The rhetoric of Mr. Trump's campaign to make America great again suggests he has a certain perception of what a correct social hierarchy would look like. In Trump’s authoritarian view, some groups are inherently superior to others. Those people should be, quite naturally, at the top of the social hierarchy. To keep Trump's fantasy going, the rest of us cannot have a real voice or any power. If we speak our minds, we will be bullied, belittled, intimidated, objectified, and demonized. For, in Trump’s twisted view, we are inferior – read “less than human.”
The Donald Trumps of the world are not new and they are not rare. They fill our history books and populate our literature. At the Roda Theatre at Berkeley Rep, an adaptation of Sinclair Lewis’s 1935 novel, It Can’t Happen Here, is currently playing (September 23rd through November 6th). The production was, I imagine, motivated by the ugliness unleashed by Trump’s campaign and some uncanny similarities between Mr. Trump and the demagogue who becomes president in Lewis’s novel. Senator Buzz Windrip also runs a ‘Make America’s Hate Great Again’ campaign. He foments fear and hatred while touting patriotism and family values. With the aid of an angry and woefully/willfully ignorant electorate, Winthrop establishes a fascist dictatorship and abolishes civil liberties. Chaos, riots, and finally civil war consume America.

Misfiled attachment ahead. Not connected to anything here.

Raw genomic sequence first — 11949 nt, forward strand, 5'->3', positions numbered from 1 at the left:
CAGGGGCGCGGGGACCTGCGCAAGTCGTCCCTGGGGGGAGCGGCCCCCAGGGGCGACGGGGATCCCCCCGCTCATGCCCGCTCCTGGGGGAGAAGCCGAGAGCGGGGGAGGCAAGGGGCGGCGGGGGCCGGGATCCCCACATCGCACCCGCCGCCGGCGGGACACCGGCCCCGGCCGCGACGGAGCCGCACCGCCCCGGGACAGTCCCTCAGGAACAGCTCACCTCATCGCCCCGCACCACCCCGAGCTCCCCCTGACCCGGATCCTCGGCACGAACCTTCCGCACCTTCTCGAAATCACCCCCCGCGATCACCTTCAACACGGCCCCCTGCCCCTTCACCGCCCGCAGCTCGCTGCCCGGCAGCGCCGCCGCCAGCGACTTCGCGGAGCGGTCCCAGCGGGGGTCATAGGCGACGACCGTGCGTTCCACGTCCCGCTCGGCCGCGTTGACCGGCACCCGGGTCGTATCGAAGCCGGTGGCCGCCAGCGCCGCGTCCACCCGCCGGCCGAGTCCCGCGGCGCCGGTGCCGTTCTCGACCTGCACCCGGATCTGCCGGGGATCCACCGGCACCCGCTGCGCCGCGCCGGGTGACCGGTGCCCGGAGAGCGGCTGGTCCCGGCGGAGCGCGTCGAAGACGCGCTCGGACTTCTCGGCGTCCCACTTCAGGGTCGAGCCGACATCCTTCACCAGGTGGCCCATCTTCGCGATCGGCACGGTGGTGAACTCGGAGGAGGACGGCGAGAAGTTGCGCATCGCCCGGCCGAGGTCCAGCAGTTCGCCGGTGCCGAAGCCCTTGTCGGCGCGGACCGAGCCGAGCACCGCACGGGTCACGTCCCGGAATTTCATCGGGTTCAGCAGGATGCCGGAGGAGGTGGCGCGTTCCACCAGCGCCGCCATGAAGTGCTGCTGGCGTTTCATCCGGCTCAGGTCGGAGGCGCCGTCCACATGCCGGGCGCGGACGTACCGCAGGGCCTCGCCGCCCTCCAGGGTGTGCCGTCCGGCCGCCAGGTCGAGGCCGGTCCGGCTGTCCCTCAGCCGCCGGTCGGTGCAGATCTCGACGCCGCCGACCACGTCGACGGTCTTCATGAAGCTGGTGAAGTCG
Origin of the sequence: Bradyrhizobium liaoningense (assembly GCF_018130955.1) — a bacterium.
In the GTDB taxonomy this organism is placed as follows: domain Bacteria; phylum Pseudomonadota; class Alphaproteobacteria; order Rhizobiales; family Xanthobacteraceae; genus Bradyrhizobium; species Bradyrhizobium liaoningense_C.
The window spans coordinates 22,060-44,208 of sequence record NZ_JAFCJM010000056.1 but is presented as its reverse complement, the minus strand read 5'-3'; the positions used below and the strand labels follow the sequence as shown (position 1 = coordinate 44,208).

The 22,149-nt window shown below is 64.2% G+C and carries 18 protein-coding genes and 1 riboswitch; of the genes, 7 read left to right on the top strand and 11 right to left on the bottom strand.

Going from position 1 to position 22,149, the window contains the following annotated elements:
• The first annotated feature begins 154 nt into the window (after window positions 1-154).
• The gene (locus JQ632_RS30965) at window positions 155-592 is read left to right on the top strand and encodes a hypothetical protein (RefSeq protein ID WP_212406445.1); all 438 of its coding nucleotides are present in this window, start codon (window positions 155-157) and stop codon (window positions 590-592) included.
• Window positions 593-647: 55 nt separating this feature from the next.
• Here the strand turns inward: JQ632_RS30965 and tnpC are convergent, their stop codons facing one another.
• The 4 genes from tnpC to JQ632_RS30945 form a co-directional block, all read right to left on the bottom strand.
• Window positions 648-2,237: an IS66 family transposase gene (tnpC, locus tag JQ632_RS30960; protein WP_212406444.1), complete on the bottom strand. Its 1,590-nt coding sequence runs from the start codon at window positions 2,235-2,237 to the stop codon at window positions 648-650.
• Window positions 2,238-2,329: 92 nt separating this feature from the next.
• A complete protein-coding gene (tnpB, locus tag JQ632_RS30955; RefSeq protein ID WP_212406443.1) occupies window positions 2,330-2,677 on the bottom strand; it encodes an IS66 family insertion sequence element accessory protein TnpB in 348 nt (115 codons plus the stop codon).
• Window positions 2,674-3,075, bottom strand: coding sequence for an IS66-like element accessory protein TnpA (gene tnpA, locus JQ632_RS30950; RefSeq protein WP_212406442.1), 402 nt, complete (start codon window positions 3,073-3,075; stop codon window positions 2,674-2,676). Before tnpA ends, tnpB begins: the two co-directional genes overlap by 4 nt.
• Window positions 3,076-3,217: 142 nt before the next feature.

Can it happen here? If "it" means the rise of a demagogue, a hater, a man who demonizes his opponents and legitimizes dehumanization, then it has happened here. Whether Mr. Trump gets elected or not, his hatred spewing speeches, his incendiary and insurgent remarks about election rigging, and his desire to keep certain groups at the bottom of the social hierarchy suggest he will not go away. So yes, it has and will continue to happen here.
Fast forward from the publication of Sinclair Lewis's 1935 novel to 1965. The place is Czechoslovakia and a short, animated film called Ruka, The Hand, has been released. Though its creator, Jiri Trnka, was not a political filmmaker for most of his career, The Hand is an overt attack on Stalinism and a poignant allegory about the impact of tyranny on the lives of ordinary people.
Though Trnka was reacting to a different political climate when he created his film– his country already threatened by Russia, who would invade Czechoslovakia in 1968 - The Hand still has a chilling lesson for America 2016: democracy is fragile because, within its boundaries, the Trumps of the world are allowed to exist. The hand that bullies, that gropes, that threatens, that assaults, and that dehumanizes us already lives among us.